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I am just getting into game development and I would like to know which engine would be best to learn first.

In terms of my current skills, I know a good deal of javascript, but not much beyond that. This is all a learning experience for me (I am an extremely fast learner).

I am using HTML5 canvas right now as that's mostly what I was hinting at when i said javascript. I probably should have made it a bit more clear.

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closed as not constructive by bummzack, Tetrad Jan 14 '12 at 10:54

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possible duplicate of Unreal Engine 3 vs id Tech 3 vs Unity – bummzack Jan 14 '12 at 7:31
up vote 4 down vote accepted

Definitely Unity. Its really kind to beginners, and has a really nice, "just-works" API. Also, It'll give you good experience in working with proprietary game engines, which will help if you ever think of getting into the game industry. It also supports more freedom in game design than UDK which (as much as they claim to the contrary,) is geared (no pun intended :P) completely towards FPS style games.

However like what Twitchy said, eventually you will want to use custom libraries like XNA, or MOGRE; it is the natural next step in game development (in my opinion).

Good luck, and have fun :)

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I am torn between your advice, and Twitchy's. On one hand Unity would be easier because I know Javascript, but XNA would be better for its greater capabilities and the fact that I should really start learning C#. – Pachow Studios Jan 14 '12 at 18:14
Im actually working with a few custom libraries like MOGRE, PhysX, etc, so i'm all for going straight to pure C#; but in the end it comes down to what you are keen on doing. If you want a high level, pretty API where you wont struggle to get it to work and can focus on your game, go with Unity. But if you are willing to spend some time learning how all your components fit together, working with c# and your own selected libraries (i.e. XNA) is very gratifying. In the end, theres nothing stopping you from trying both! :) – Aralox Jan 15 '12 at 8:37

Based on my experience.. Neither.

The reason for this, is that when learning game development I find it alot better to be looking at the back end of the code, and learn from the ground up.

I started back in the day with Game Maker, and while some people may disregard that, it allowed me to learn how programming languages work, and gave me a simple look at OOP.

About a year ago, I started to learn C#, and soon after started to mess around with XNA. The great thing about XNA is that is managed code, and takes out most of the really hard stuff, but at the same time, you can develop games really quickly without having to learn how engines like UDK and Unity work. From what I hear Unity and UDK are mostly 3D, and personally that is not a good place to start for a new game developer.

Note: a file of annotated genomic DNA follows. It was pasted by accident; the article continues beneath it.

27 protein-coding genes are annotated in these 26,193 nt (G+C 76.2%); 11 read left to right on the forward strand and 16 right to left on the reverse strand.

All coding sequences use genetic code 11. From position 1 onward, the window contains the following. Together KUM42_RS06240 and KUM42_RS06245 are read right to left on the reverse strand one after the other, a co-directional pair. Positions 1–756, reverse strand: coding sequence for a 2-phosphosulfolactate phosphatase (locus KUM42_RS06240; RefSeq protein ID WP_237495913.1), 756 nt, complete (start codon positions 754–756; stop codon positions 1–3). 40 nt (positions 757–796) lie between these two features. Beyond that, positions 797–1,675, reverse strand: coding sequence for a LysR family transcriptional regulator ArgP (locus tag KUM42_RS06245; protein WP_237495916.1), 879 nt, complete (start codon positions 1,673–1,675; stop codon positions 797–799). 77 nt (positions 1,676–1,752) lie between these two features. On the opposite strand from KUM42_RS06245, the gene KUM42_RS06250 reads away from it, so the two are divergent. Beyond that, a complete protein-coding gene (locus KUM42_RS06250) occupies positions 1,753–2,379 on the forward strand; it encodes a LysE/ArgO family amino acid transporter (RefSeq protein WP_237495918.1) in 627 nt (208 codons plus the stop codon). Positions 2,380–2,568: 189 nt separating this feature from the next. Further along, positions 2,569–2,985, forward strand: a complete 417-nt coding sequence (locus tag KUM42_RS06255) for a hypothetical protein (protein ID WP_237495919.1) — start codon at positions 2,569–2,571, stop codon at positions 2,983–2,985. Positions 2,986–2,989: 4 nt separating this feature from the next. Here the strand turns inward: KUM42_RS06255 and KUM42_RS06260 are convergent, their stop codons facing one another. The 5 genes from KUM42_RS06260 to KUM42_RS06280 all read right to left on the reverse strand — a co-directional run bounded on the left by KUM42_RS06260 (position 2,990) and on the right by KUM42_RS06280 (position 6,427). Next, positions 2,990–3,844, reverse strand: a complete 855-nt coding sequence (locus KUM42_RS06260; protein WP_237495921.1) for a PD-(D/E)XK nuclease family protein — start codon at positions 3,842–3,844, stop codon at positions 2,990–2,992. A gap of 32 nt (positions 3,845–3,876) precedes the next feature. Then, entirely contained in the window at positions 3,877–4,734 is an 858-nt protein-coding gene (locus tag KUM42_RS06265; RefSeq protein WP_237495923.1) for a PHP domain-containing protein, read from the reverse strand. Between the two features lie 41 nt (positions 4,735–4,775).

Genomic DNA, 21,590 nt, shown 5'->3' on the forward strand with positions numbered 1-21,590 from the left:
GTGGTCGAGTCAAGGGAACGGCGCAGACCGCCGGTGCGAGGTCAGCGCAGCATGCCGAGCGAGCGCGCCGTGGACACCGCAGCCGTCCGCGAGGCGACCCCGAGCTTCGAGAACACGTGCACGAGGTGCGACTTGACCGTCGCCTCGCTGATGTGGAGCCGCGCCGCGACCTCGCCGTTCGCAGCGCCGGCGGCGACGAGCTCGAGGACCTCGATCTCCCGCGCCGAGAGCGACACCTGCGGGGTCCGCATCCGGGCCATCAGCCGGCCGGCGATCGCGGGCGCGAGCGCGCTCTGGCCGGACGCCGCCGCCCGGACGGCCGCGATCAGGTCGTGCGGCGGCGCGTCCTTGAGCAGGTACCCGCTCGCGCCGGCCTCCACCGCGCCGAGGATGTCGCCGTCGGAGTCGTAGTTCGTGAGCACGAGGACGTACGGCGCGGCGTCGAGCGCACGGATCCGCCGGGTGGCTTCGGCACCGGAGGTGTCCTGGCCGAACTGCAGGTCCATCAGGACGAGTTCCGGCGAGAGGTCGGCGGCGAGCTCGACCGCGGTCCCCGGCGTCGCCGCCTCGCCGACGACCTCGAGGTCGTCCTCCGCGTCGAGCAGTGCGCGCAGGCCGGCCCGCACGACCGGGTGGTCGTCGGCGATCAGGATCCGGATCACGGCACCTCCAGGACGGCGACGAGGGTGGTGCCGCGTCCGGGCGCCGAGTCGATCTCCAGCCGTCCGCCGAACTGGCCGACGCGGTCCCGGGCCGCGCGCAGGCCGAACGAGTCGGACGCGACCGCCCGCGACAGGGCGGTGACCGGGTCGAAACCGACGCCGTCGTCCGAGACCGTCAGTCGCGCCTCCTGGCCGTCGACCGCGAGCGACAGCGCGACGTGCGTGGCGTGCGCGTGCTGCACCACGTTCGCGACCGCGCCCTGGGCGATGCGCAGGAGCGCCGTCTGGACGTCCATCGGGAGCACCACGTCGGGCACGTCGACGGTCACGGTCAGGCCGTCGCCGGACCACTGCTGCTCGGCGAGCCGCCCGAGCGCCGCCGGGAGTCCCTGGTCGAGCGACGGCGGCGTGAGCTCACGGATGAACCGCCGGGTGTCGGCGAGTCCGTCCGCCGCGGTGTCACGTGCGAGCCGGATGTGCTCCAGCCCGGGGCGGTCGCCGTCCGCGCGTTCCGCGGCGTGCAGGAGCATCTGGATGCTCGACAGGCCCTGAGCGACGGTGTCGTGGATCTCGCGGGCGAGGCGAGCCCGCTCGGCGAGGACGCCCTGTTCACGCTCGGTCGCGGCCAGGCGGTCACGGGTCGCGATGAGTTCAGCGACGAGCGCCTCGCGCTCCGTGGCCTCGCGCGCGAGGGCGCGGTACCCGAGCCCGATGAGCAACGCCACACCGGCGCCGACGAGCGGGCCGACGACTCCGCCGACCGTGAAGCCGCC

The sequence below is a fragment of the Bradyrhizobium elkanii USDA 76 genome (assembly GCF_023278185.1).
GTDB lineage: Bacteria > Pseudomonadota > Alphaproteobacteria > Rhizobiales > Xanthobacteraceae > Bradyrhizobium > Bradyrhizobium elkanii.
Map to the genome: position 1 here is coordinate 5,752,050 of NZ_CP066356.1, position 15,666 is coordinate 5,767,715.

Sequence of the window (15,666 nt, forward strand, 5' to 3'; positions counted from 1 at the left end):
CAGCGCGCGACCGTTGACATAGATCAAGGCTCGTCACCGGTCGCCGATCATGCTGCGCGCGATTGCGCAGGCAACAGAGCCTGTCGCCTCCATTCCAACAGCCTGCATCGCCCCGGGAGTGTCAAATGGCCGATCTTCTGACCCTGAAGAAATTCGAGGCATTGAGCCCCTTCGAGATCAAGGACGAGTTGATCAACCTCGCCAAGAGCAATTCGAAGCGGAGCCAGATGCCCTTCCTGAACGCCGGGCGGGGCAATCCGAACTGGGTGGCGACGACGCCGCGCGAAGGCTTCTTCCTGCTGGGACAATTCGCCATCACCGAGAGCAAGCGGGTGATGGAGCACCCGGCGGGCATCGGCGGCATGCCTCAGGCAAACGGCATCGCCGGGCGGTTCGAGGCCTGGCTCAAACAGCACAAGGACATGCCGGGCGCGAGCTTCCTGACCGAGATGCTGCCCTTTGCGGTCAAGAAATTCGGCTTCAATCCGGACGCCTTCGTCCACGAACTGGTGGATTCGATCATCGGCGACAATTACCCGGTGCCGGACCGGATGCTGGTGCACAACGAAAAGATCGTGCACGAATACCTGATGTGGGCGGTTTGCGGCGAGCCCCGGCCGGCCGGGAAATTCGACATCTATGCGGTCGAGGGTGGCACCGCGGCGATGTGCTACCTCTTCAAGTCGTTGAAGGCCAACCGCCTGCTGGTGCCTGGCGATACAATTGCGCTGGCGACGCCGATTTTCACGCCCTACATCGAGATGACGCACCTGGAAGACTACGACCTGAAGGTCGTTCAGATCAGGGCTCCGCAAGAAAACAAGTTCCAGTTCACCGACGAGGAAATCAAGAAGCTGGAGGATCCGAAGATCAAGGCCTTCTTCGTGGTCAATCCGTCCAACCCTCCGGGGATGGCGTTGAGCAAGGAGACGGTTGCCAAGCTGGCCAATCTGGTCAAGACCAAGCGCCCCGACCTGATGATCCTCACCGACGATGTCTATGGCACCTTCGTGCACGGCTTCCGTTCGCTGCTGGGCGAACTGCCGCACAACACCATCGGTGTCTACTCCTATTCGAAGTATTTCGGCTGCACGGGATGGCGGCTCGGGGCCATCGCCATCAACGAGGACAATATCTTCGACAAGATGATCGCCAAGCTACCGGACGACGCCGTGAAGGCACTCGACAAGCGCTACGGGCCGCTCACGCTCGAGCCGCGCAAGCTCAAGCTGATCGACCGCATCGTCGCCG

With XNA you have SpriteBatch and the Content Pipeline, which makes drawing sprites to the screen really simple. You have the Draw and Update method, which are handled by the backend of XNA to keep timing values, and the rest can be designed by you.

Once you understand how DirectX works on a very simple level, you could try looking at using Unity or UDK. But, by then, I think you would find it gives you much more control to use a framework, and much more enjoyable too.

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Very insightful, how do you suggest I get started with XNA? IE: What resources I need, good books, and tutorials. – Pachow Studios Jan 14 '12 at 18:06
I started by using XNA and I start with one of their 2D tutorials, and I have just expanded using some of the other tutorials out there for it. I am at the same state of being new and knowing other programming. I definitely like have the code there to see what was happening and really try out what everything is doing. I looked into Unity, but without seeing the code I was lost it seemed very cumbersome coming into it. – kwelch Apr 18 '12 at 13:09

Why don't you try HTML 5 canvas? It is much more like Javascript and will enable you to develop some cool 2D videogames playable in a web browser.

UDK and Unity are better if you don't want to write your own 3D graphical engine: I would suggest UDK to start because it is well documented and easier to start with. Visit this link:

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I am using HTML5 canvas right now as that's mostly what I was hinting at when i said javascript. I probably should have made it a bit more clear. – Pachow Studios Jan 14 '12 at 18:08

Since you already know javascript and you're at a beginner level, I'd certainly recommend Unity. In Unity you can write you're scripts in javascript and it is a bit easier than Unreal.

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i would also recommend Unity but only for beginning. The good thing about Unity is that you get allot of free cool stuff you can build from their website, defenently check that out.

have fun!

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